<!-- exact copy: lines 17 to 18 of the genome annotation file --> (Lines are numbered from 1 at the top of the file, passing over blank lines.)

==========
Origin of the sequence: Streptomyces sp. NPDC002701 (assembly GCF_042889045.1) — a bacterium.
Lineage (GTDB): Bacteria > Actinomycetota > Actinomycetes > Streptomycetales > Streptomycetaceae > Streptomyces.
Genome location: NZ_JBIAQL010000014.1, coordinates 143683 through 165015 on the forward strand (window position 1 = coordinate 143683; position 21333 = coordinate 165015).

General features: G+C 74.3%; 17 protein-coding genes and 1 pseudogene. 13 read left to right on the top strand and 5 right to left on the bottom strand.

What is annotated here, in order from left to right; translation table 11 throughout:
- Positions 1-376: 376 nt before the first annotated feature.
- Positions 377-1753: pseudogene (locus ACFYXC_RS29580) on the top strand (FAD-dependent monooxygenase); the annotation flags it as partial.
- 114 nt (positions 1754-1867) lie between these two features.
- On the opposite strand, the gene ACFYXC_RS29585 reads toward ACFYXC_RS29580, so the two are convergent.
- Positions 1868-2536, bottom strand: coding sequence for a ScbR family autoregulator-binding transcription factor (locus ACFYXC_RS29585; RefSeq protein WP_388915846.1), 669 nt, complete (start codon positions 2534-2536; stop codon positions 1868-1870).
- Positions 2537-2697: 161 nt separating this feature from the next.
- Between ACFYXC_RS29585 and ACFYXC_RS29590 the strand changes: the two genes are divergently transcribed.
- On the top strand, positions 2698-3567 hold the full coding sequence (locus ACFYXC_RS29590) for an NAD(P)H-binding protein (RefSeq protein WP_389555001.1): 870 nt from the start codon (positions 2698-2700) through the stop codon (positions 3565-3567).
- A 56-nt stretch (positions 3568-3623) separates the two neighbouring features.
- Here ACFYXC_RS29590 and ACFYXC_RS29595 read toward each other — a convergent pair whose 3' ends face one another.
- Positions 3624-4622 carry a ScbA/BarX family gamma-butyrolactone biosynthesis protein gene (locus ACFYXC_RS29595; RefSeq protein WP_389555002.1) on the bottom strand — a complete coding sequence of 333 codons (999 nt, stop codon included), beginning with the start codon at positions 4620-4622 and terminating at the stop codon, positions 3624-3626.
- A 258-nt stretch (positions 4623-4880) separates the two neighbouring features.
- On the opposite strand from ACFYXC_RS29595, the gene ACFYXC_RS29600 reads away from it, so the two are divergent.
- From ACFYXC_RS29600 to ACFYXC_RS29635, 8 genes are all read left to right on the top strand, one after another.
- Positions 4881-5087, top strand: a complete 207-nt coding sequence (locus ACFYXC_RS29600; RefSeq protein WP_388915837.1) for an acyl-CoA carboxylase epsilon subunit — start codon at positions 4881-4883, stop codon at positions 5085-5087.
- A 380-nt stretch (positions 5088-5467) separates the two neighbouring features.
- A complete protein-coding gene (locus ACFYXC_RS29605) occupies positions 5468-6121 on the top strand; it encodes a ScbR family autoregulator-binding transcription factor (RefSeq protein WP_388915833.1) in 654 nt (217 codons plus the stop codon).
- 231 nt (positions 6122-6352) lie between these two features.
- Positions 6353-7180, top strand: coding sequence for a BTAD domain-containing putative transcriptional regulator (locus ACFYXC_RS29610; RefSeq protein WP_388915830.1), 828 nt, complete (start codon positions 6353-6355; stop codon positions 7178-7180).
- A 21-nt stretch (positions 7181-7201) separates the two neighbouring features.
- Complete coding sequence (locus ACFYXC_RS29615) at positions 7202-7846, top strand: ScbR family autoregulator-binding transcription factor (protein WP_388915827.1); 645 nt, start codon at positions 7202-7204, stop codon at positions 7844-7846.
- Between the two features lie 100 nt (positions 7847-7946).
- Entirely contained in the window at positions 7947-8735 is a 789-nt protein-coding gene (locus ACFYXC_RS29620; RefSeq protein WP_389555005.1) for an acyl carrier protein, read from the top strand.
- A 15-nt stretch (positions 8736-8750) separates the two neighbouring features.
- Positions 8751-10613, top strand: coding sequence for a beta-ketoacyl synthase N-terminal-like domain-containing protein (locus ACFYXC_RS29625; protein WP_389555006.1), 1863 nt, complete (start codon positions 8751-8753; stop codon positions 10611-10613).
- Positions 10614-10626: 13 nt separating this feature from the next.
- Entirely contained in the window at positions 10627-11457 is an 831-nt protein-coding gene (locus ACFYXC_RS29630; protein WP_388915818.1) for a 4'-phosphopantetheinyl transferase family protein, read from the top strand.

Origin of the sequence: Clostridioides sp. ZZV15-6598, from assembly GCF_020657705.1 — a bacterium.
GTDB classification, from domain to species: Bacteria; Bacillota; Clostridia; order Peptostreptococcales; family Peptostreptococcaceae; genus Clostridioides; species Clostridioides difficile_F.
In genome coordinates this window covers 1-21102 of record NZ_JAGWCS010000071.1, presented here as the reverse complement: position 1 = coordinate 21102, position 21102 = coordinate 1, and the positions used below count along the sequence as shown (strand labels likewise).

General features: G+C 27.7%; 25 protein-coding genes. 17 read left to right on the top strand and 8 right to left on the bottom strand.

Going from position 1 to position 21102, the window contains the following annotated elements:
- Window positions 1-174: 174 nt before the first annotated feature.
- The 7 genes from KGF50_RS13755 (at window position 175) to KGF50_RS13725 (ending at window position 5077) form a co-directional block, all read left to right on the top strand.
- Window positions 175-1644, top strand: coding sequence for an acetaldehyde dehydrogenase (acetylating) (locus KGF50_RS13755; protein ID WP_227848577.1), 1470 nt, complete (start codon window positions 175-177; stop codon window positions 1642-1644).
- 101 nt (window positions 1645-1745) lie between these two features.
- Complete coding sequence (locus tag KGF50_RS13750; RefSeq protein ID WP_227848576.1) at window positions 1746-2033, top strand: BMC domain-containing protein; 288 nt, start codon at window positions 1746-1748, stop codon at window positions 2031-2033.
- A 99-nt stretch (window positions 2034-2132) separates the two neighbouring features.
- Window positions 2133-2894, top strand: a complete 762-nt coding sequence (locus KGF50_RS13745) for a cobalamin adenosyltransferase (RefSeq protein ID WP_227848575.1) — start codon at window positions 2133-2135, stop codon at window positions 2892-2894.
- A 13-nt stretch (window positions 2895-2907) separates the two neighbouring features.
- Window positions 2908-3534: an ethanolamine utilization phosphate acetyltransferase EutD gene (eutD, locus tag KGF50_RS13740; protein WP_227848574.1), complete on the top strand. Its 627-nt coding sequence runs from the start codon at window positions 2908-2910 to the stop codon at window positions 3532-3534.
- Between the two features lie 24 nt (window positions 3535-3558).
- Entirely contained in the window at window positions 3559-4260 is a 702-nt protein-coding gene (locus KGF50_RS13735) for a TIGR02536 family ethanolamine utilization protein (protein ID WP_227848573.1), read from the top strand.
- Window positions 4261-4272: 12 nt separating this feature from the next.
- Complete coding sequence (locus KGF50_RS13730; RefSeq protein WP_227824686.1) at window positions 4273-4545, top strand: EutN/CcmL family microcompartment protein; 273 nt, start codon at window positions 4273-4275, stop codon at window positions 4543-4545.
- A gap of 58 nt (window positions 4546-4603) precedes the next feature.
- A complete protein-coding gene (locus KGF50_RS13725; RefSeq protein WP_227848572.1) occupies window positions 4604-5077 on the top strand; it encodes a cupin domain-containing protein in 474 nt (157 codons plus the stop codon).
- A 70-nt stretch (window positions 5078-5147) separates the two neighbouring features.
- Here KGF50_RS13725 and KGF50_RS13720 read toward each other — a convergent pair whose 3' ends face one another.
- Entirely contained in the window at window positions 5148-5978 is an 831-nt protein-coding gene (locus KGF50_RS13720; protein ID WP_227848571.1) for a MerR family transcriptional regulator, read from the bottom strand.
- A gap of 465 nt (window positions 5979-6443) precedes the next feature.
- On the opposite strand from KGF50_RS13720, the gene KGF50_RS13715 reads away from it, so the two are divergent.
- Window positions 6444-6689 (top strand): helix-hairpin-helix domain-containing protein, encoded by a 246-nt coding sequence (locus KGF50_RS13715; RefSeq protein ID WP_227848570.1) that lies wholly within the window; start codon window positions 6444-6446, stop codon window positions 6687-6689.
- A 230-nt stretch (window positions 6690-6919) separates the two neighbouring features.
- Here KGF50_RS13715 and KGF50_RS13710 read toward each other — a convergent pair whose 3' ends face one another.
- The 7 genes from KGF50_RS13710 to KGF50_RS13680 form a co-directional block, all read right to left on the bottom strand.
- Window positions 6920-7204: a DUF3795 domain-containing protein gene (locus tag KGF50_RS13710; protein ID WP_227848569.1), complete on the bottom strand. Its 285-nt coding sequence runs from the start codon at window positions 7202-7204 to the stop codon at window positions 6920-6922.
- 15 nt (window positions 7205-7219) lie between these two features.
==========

- A 258-nt stretch (positions 4623-4880) separates the two neighbouring features.
- On the opposite strand from ACFYXC_RS29595, the gene ACFYXC_RS29600 reads away from it, so the two are divergent.